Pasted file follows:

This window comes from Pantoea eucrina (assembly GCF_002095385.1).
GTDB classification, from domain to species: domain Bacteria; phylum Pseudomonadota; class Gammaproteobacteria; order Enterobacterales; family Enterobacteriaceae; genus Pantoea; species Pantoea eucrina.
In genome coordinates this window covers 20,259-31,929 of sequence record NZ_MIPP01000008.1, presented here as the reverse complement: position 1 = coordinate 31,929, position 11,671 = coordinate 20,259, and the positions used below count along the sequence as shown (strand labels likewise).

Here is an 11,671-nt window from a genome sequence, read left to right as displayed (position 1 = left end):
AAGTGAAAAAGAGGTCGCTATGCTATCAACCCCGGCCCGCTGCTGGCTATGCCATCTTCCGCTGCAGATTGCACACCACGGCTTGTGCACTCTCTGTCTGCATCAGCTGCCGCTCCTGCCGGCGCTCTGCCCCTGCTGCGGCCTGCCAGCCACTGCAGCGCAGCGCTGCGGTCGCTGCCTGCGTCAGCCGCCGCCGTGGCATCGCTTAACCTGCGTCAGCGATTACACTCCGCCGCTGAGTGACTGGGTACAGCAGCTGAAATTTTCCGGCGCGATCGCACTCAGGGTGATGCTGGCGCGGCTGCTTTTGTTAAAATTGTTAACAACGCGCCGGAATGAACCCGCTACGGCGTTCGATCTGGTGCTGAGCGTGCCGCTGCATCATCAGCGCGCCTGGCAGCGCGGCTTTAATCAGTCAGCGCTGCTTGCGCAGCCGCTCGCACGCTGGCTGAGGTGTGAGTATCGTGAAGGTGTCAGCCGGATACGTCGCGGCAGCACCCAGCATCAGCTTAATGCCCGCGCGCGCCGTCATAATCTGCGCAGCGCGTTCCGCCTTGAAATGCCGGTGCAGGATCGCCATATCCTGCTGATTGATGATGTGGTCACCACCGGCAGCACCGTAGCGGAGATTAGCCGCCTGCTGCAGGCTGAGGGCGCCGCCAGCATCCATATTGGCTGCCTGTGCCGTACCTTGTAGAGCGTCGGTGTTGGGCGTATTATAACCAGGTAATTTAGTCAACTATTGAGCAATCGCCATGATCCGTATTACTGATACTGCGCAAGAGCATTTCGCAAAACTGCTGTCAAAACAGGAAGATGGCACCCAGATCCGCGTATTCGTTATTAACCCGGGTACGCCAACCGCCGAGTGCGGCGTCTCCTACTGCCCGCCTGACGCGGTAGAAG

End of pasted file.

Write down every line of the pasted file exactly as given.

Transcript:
This window comes from Pantoea eucrina (assembly GCF_002095385.1).
GTDB classification, from domain to species: domain Bacteria; phylum Pseudomonadota; class Gammaproteobacteria; order Enterobacterales; family Enterobacteriaceae; genus Pantoea; species Pantoea eucrina.
In genome coordinates this window covers 20,259-31,929 of sequence record NZ_MIPP01000008.1, presented here as the reverse complement: position 1 = coordinate 31,929, position 11,671 = coordinate 20,259, and the positions used below count along the sequence as shown (strand labels likewise).

Here is an 11,671-nt window from a genome sequence, read left to right as displayed (position 1 = left end):
AAGTGAAAAAGAGGTCGCTATGCTATCAACCCCGGCCCGCTGCTGGCTATGCCATCTTCCGCTGCAGATTGCACACCACGGCTTGTGCACTCTCTGTCTGCATCAGCTGCCGCTCCTGCCGGCGCTCTGCCCCTGCTGCGGCCTGCCAGCCACTGCAGCGCAGCGCTGCGGTCGCTGCCTGCGTCAGCCGCCGCCGTGGCATCGCTTAACCTGCGTCAGCGATTACACTCCGCCGCTGAGTGACTGGGTACAGCAGCTGAAATTTTCCGGCGCGATCGCACTCAGGGTGATGCTGGCGCGGCTGCTTTTGTTAAAATTGTTAACAACGCGCCGGAATGAACCCGCTACGGCGTTCGATCTGGTGCTGAGCGTGCCGCTGCATCATCAGCGCGCCTGGCAGCGCGGCTTTAATCAGTCAGCGCTGCTTGCGCAGCCGCTCGCACGCTGGCTGAGGTGTGAGTATCGTGAAGGTGTCAGCCGGATACGTCGCGGCAGCACCCAGCATCAGCTTAATGCCCGCGCGCGCCGTCATAATCTGCGCAGCGCGTTCCGCCTTGAAATGCCGGTGCAGGATCGCCATATCCTGCTGATTGATGATGTGGTCACCACCGGCAGCACCGTAGCGGAGATTAGCCGCCTGCTGCAGGCTGAGGGCGCCGCCAGCATCCATATTGGCTGCCTGTGCCGTACCTTGTAGAGCGTCGGTGTTGGGCGTATTATAACCAGGTAATTTAGTCAACTATTGAGCAATCGCCATGATCCGTATTACTGATACTGCGCAAGAGCATTTCGCAAAACTGCTGTCAAAACAGGAAGATGGCACCCAGATCCGCGTATTCGTTATTAACCCGGGTACGCCAACCGCCGAGTGCGGCGTCTCCTACTGCCCGCCTGACGCGGTAGAAG